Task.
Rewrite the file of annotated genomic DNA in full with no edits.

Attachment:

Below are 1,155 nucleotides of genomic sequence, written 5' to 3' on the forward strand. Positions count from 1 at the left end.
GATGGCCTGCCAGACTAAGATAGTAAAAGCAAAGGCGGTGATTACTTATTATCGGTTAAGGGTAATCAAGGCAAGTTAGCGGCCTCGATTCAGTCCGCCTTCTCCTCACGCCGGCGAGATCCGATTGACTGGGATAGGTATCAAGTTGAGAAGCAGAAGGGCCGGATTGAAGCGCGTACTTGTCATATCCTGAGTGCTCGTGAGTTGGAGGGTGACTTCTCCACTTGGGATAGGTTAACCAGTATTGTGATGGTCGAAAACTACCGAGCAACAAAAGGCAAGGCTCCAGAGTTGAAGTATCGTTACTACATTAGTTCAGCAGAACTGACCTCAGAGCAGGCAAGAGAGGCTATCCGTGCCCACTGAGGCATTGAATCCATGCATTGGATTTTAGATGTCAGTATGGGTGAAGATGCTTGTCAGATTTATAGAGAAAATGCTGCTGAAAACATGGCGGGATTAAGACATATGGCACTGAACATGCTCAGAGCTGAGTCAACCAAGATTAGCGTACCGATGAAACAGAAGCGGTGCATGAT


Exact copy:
Below are 1,155 nucleotides of genomic sequence, written 5' to 3' on the forward strand. Positions count from 1 at the left end.
GATGGCCTGCCAGACTAAGATAGTAAAAGCAAAGGCGGTGATTACTTATTATCGGTTAAGGGTAATCAAGGCAAGTTAGCGGCCTCGATTCAGTCCGCCTTCTCCTCACGCCGGCGAGATCCGATTGACTGGGATAGGTATCAAGTTGAGAAGCAGAAGGGCCGGATTGAAGCGCGTACTTGTCATATCCTGAGTGCTCGTGAGTTGGAGGGTGACTTCTCCACTTGGGATAGGTTAACCAGTATTGTGATGGTCGAAAACTACCGAGCAACAAAAGGCAAGGCTCCAGAGTTGAAGTATCGTTACTACATTAGTTCAGCAGAACTGACCTCAGAGCAGGCAAGAGAGGCTATCCGTGCCCACTGAGGCATTGAATCCATGCATTGGATTTTAGATGTCAGTATGGGTGAAGATGCTTGTCAGATTTATAGAGAAAATGCTGCTGAAAACATGGCGGGATTAAGACATATGGCACTGAACATGCTCAGAGCTGAGTCAACCAAGATTAGCGTACCGATGAAACAGAAGCGGTGCATGAT